The Belasitza military operation (1014) - Списание "Македонски преглед"

четвъртък, 23 септември 2021 г.

The Belasitza military operation (1014)

The article is entirely based on data from historical sources about the events of 1014. An important place among them is occupied by the Byzantine chronicle Historia Imperatorum. In Bulgaria, it was published as part of the chronicle of Georgius Monachus continuation (GIBI VI). The author examines the various editions of this source. 

 He goes on to present the events of the summer of 1014 – the march of Byzantine Emperor Basil II (976–1025) along the valley of the Strumeshnitsa River, the actions of the strategos of Philippopolis, Nikephoros Xiphias and the Byzantine victory at Klyuch (July 29, 1014). Attention is drawn to the differences in the historical texts of John Skylitzes on the one hand and Kekaumenos on the other. The two Byzantine authors present the clash between the Bulgarians and Byzantines very simply – just as a battle at the fortifications of Belasitsa mountains. In fact, the struggle continued after that. It is believed that the relatively easy passage of the Nikephoros Xiphias’ unit through the mountain heights of Belasitsa was made with the help of Wallachian shepherds who helped the Romans by showing them convenient paths through the impassable mountain. 

According to the author, it is unlikely that Tsar Samuel (997–1014) stayed on the battlefield at Klyuch. Rather, he was one day away from the fortiifications – dema – in Strumitsa or nearby. After the breakthrough at Klyuch, the Romans continued their advance in the direction of Makrievo, where they attacked the Bulgarian camp, and then captured the fortress of Matsukion. After the defeat suffered by the Bulgarians, Tsar Samuel was saved by his son Gabriel Radomir, but thousands of Bulgarian soldiers were captured by Basil II. After the victory, the Byzantine general Theophylactus Botaneiates tried to pave the way for the Roman army to the Vardar valley, but was killed by Gabriel Radomir, who took control of the surviving Bulgarian army.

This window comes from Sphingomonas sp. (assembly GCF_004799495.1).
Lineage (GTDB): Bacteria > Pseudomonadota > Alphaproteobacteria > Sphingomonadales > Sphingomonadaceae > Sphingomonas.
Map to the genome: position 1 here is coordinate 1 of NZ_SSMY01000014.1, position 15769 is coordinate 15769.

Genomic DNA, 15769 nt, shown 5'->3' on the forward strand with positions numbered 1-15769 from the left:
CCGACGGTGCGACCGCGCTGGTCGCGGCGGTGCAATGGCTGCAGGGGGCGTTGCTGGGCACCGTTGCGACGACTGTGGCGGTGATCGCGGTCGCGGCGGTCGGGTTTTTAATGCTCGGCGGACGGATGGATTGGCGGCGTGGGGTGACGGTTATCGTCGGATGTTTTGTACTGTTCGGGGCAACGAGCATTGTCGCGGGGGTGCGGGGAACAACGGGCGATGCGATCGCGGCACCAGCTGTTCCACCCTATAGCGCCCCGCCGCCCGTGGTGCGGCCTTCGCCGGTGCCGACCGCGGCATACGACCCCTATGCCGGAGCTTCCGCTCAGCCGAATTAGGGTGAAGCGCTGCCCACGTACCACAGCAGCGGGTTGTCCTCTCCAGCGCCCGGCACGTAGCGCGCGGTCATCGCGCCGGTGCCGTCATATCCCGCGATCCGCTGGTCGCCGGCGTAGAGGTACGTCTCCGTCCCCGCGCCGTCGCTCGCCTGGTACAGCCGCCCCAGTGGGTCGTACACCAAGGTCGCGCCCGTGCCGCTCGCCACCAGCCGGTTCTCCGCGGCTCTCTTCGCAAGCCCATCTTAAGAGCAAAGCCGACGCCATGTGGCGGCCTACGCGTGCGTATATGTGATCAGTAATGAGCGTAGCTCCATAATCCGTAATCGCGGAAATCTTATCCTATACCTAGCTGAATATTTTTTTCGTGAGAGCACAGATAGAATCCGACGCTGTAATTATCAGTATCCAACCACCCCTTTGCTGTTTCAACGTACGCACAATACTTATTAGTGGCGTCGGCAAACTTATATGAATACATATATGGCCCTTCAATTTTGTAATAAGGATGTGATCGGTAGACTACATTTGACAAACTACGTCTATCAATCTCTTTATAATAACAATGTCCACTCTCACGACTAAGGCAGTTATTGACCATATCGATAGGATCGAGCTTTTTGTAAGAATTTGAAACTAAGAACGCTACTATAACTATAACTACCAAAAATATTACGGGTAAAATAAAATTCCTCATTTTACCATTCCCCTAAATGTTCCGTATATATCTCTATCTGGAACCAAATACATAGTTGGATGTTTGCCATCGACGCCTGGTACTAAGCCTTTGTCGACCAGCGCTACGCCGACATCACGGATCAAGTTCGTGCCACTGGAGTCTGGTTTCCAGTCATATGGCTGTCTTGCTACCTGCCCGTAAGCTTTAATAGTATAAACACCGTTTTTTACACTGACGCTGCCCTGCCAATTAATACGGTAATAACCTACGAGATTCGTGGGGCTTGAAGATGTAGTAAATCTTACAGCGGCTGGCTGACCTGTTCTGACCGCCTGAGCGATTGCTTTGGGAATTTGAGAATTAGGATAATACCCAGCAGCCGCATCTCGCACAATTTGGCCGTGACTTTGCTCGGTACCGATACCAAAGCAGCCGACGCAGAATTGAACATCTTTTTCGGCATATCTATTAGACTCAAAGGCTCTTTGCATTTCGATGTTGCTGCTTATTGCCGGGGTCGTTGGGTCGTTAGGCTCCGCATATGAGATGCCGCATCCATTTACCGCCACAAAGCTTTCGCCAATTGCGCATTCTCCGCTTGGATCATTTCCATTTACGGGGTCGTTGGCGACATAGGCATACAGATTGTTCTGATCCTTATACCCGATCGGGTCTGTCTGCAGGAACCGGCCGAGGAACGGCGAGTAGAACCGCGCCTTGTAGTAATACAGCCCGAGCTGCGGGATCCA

With that, Basil II's military operation ended and he was forced to return. In his hands were thousands of Bulgarian captives, whom he could not release, and who hindered his movement. He therefore ordered them to be blinded, turning them into harmless potential adversaries. In all likelihood, the captives were blinded after the assassination of Theophylactus Botaneiates, when Basil II set out back west. The military operation of Basil II in 1014 was a spectacular tactical success, which, however, could not stop the resistance of the Bulgarians, which continued after that.

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